In Which Our Heroine Says Slightly More

21 March 2003

I'm doing better today. I don't feel quite so physically cruddy. Mentally/emotionally better too: we still have some good options for the future, and I did a bunch of Dwarf's Blood Mead edits. Less than 50 pages yet to go. Don't know how long that'll take proportionally, because there are some fairly large scenes that need to be written in. More and more of the butterfly effect. But I'm enjoying the edits, and I'm enjoying the book. I'm glad I wrote it. It's nifty. And I'm glad to be editing it.

Yesterday I finished Servants of the Map, which was interesting to me. It made me want to read Barrett's other novels, too, because the characters crossed over with this and The Voyage of the Narwhal and Ship Fever. Makes me wonder if she just has one history. I also read Diana Wynne Jones' Archer's Goon, which was all right, I guess, but the twist ending did not surprise me at all after one key piece of information was revealed in the middle. I liked it well enough, but it started a bit slowly for me, and I thought it was going somewhere else entirely. And I think I would have liked that other location a bit more.

I started reading Anne Perry's The Face of a Stranger, because Lin swears that Tathea was not representative of Perry's work. I'll agree so far: I believe I'll be able to finish The Face of a Stranger (a Victorian mystery novel), whereas Tathea was unbearable to me after less than 50 pages. (Tathea, which was free at World Fantasy Con in someone's bag, was an attempt at a fantasy novel. Shudder. It was hideous.) The Face of a Stranger would have to improve significantly for me to seek out the rest of the series, but at least now I don't have to use "writes like Anne Perry" as a really bad insult.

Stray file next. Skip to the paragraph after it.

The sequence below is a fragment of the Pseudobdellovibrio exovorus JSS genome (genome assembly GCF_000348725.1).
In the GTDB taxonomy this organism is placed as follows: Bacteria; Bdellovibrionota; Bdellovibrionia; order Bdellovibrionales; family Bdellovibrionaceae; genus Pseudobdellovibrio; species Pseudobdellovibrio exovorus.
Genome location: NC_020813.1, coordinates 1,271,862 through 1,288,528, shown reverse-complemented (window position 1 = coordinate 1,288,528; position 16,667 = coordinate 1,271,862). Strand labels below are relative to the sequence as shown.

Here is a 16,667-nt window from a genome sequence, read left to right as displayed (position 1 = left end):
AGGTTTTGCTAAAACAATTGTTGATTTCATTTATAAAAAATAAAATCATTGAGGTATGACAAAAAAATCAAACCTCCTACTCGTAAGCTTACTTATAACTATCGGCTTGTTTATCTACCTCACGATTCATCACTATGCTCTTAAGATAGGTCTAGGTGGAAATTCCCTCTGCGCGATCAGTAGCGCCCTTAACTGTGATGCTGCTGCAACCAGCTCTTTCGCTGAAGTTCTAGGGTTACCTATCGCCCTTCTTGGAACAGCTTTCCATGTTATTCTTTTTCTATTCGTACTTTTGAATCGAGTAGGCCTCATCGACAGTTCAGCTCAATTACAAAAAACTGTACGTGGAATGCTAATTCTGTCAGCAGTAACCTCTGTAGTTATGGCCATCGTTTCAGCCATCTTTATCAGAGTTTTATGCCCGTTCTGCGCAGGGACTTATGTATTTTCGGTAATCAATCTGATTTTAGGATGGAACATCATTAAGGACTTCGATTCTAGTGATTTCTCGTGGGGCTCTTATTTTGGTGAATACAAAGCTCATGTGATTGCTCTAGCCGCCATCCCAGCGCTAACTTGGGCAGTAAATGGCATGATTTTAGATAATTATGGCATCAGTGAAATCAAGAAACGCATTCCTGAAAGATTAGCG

I would like to know of more mystery writers who write to my taste. I love Kate Wilhelm, for example, and about half of Lawrence Block, and Joseph Kanon. And Sayers, Sayers, Sayers. Agatha Christie leaves me cold, and I can't say I was thrilled with the Kris Nelscott novel I read, even though I like Kristine Kathryn Rusch well enough. I think the thing is that I like speculative fiction as a genre, even though I don't like some of the specific examples of it. The same is not true for mysteries. So I'm less willing to just grab a random book off the shelf in the mystery section, because I don't like mysteries, I like that mystery, and that one, and that one. So...anybody? I've got a few more mystery writers on my library list to try, but I'd like to hear who you like and why.

I wish I was at ICFA this weekend. Not just because it's not here, either. Sigh.

You know what I like? Time-stamped blogs from the eastern part of this continent. Also, e-mails from same. It looks like time travel to me. "At noon, Karina thinks this! But it isn't noon yet! It's only 9:00! Look into the fuuuuuture!" Actually, I'm childish enough to get the same effect from people whose computers are just set ahead.

I haven't turned the war on yet. Maybe once I've showered and worked a bit. As I said, I'm doing better today all around. I just want to keep that for awhile.

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